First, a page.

Ladybrille Exclusive: Jen Deiner Issues Statement Regarding Zimbabwe Fashion Week Dispute #FashionLaw

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ZimbabweFashionWeekvGroupofCreativesZimbabwe Fashion Week kicks off this Thursday. However, amidst the frenzy of fashion week, has been a different frenzy, that of negative publicity and statements regarding the credibility of the event. The founder of Zimbabwe Fashion Week, an ex-fashon model herself, was accused of starving models, not paying her third party vendors, among other claims.

Ladybrille has been a long time supporter of Zimbabwe Fashion Week. Accordingly, we reached out for a press statement from the event organizer. Priscilla Chigariro-Gessen, founder of Zimbabwe Fashion Week, sent a statement to Ladybrille and also granted a podcast radio interview where she alleged that Jennifer(Jen) Deiner founder of Group of Creatives was responsible for all the negative statements about Zimbabwe Fashion Week. Ladybrille has also been a long time supporter of Jen Deiner through Simon Deiner who is also involved in Jen’s Group of Creatives and is a renowned African fashion photographer.

Ladybrille also reached out to Jen Deiner and below is what Jen had to say about the dispute:

“…I’ve read this exact (statement) before, and it’s certainly far from the truth.

The short version is that Priscilla, the organiser of ZFW, has a history of not paying suppliers and Simon and I went there in good faith to produce a second year. By a far margin considered the best event in their history – it broke my team (and Simon, who for what it’s worth still pulled us all through even despite the hell he endured) by the treatment received.They only were not interested in rehiring GRP/cr8/ when I insisted things like threatening other suppliers (eg. physical threats against the 80 year old woman who owned the tent) and actually paying the bill were to be done. High-speed answers below address most of the factually incorrect statements in the mail you forwarded.

We wish them the best of luck. But designers, suppliers and their own industry have distanced themselves from Priscilla. I’d like to think that my, and Simon’s reputation and expertise in the industry on the continent speaks for itself. We’re passionate about raising the standards of the events and industry, and whilst we regret having crossed paths with Priscilla, are still proud of those events in ZFW…” – Jen Deiner

Ms. Uduak Fashion Law & Business Tips to Avoid Disputes Like these 

For all of our Ladybrille business community, and especially our fashion business owners, these kinds of controversies can and should be diffused and/or all together avoided. Here are a few things to note when you will produce a fashion event and/or hire a third party to help you produce your event.

  1. Get a lawyer in your local city/state/or country, first. This is a very important task. For Ladybrille African readers on the continent, lawyers abound. You just need to engage them.  If you cannot afford a lawyer, there are many legal non-profit organizations on the continent and in the West (USA) that can assist you at no cost or very minimal cost. Worse case scenario, watch You Tube videos to hear what lawyers have to say about the pitfalls to avoid when doing business or contracting services from others.
  2. Have your fashion or business lawyer draft the proper legal contracts that will govern your relationship with all the third parties you intend to enlist to help you produce your event. A handshake or mutual understanding is not enough, especially where a dispute occurs, as they typically do with event production.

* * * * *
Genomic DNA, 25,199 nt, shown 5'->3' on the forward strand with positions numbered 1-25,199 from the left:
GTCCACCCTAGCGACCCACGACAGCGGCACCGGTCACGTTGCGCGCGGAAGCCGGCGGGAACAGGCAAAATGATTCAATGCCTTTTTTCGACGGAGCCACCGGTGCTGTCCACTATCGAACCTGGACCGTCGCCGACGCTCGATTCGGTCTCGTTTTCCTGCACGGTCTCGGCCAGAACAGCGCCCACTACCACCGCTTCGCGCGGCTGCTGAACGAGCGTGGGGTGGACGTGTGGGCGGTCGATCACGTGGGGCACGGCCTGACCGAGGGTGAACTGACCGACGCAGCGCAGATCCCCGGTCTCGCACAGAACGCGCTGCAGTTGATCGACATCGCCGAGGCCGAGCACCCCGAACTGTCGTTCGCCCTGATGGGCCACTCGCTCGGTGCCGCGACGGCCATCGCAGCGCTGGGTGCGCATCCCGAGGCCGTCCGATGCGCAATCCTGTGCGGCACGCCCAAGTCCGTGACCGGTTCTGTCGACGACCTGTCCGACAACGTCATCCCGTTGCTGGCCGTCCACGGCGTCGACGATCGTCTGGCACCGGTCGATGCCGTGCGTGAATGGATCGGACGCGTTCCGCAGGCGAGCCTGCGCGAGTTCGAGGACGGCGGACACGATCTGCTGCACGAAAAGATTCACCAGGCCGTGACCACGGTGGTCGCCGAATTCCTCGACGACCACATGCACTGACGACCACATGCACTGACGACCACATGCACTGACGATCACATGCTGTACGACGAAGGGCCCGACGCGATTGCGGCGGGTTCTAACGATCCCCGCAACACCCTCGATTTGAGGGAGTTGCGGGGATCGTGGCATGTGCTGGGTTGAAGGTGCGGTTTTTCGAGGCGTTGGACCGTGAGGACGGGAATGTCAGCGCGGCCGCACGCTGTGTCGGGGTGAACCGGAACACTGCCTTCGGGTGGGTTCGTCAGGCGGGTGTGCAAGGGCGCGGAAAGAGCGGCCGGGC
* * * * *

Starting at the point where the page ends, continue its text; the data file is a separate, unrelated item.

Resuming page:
3. Understand the bigger vision for your event, create the blue print, identify who you want to help you produce it,  screen and use both word of mouth referrals and agencies to find the right fit/persons that will help you produce your event. Be sure to get out of the way of these professionals once you hire them so they can get the job you hired them to do, done.
  4. Where there is a dispute, try to manage the relationship well. This does not include social media or online postings. Sharing information about people you have a dispute with online is generally a bad idea and bad business practice. It also could create legal liability for you, including actions for defamation. You should consult your attorney before you share information about your dispute online.
  5. Hopefully your business dispute doesn’t get out of control. However, before it does, do get a fashion or business lawyer involved so they can prevent it. If the dispute gets out of control, you will still need a lawyer to help put out the fires.
  6. If you are the one hired to help produce an event, you too want to do the exact same steps shared above. You need to protect yourself and your reputation as well. A handshake or mutual understanding is not enough. There are many moving parts where a fashion production is concerned. There are several amendments to an initially agreed verbal contract and things always get lost in translation. So, protect yourself as well.

I wish both camps better dealings with future clients and lessons learnt from this experience.

-Ms. Uduak

Ms. Uduak Oduok is the Founder and Editor-in-Chief of Ladybrille® Magazine. She is also an Attorney and Partner at Ebitu Law Group, P.C, (ebitulawgrp.com) where her practice areas include Business Litigation and Fashion & Entertainment Law. She can be reached at (editor@ladybrille.com) to share/pitch your Africa Fashion Law™ related stories. 

DISCLAIMER: Nothing herein forms an attorney-client relationship. The legal commentary provided is for informational purposes only and is not meant nor should be construed to be legal advice.

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